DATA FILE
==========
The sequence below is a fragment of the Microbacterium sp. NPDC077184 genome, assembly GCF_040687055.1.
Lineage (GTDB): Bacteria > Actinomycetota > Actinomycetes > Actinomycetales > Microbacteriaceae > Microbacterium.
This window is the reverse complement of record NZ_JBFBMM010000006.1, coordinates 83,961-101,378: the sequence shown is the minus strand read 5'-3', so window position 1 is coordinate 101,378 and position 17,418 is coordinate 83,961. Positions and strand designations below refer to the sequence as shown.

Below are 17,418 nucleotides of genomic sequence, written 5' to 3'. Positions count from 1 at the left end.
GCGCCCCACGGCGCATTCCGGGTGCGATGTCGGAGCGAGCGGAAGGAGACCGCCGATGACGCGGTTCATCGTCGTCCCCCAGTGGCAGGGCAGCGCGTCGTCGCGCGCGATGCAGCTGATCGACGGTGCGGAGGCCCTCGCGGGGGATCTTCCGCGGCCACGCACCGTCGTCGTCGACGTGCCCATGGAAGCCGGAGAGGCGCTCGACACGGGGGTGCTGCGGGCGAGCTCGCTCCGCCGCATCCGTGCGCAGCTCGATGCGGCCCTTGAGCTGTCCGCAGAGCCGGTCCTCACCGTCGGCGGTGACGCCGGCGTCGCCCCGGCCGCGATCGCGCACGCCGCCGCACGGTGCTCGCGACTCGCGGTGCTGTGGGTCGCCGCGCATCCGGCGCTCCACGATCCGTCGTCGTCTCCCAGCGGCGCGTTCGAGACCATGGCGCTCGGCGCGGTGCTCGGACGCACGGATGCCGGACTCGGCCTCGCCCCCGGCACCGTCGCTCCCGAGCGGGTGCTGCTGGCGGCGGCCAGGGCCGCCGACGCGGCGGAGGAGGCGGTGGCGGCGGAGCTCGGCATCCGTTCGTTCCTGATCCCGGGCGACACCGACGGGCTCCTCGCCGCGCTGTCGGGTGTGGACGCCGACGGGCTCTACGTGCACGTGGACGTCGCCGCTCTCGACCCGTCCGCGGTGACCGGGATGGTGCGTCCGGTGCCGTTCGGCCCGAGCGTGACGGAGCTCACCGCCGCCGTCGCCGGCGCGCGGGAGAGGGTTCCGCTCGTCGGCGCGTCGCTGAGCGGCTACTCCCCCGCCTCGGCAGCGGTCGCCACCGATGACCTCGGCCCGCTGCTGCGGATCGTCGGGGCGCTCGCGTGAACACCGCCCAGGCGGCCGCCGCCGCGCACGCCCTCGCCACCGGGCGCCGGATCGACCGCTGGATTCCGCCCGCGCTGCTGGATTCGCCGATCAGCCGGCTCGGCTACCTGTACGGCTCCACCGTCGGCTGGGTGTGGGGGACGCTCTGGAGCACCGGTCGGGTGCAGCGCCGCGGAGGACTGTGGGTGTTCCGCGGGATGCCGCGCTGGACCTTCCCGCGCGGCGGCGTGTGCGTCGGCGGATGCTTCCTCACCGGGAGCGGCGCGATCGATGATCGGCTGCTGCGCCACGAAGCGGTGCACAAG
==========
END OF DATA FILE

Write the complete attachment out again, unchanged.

The sequence below is a fragment of the Microbacterium sp. NPDC077184 genome, assembly GCF_040687055.1.
Lineage (GTDB): Bacteria > Actinomycetota > Actinomycetes > Actinomycetales > Microbacteriaceae > Microbacterium.
This window is the reverse complement of record NZ_JBFBMM010000006.1, coordinates 83,961-101,378: the sequence shown is the minus strand read 5'-3', so window position 1 is coordinate 101,378 and position 17,418 is coordinate 83,961. Positions and strand designations below refer to the sequence as shown.

Below are 17,418 nucleotides of genomic sequence, written 5' to 3'. Positions count from 1 at the left end.
GCGCCCCACGGCGCATTCCGGGTGCGATGTCGGAGCGAGCGGAAGGAGACCGCCGATGACGCGGTTCATCGTCGTCCCCCAGTGGCAGGGCAGCGCGTCGTCGCGCGCGATGCAGCTGATCGACGGTGCGGAGGCCCTCGCGGGGGATCTTCCGCGGCCACGCACCGTCGTCGTCGACGTGCCCATGGAAGCCGGAGAGGCGCTCGACACGGGGGTGCTGCGGGCGAGCTCGCTCCGCCGCATCCGTGCGCAGCTCGATGCGGCCCTTGAGCTGTCCGCAGAGCCGGTCCTCACCGTCGGCGGTGACGCCGGCGTCGCCCCGGCCGCGATCGCGCACGCCGCCGCACGGTGCTCGCGACTCGCGGTGCTGTGGGTCGCCGCGCATCCGGCGCTCCACGATCCGTCGTCGTCTCCCAGCGGCGCGTTCGAGACCATGGCGCTCGGCGCGGTGCTCGGACGCACGGATGCCGGACTCGGCCTCGCCCCCGGCACCGTCGCTCCCGAGCGGGTGCTGCTGGCGGCGGCCAGGGCCGCCGACGCGGCGGAGGAGGCGGTGGCGGCGGAGCTCGGCATCCGTTCGTTCCTGATCCCGGGCGACACCGACGGGCTCCTCGCCGCGCTGTCGGGTGTGGACGCCGACGGGCTCTACGTGCACGTGGACGTCGCCGCTCTCGACCCGTCCGCGGTGACCGGGATGGTGCGTCCGGTGCCGTTCGGCCCGAGCGTGACGGAGCTCACCGCCGCCGTCGCCGGCGCGCGGGAGAGGGTTCCGCTCGTCGGCGCGTCGCTGAGCGGCTACTCCCCCGCCTCGGCAGCGGTCGCCACCGATGACCTCGGCCCGCTGCTGCGGATCGTCGGGGCGCTCGCGTGAACACCGCCCAGGCGGCCGCCGCCGCGCACGCCCTCGCCACCGGGCGCCGGATCGACCGCTGGATTCCGCCCGCGCTGCTGGATTCGCCGATCAGCCGGCTCGGCTACCTGTACGGCTCCACCGTCGGCTGGGTGTGGGGGACGCTCTGGAGCACCGGTCGGGTGCAGCGCCGCGGAGGACTGTGGGTGTTCCGCGGGATGCCGCGCTGGACCTTCCCGCGCGGCGGCGTGTGCGTCGGCGGATGCTTCCTCACCGGGAGCGGCGCGATCGATGATCGGCTGCTGCGCCACGAAGCGGTGCACAAG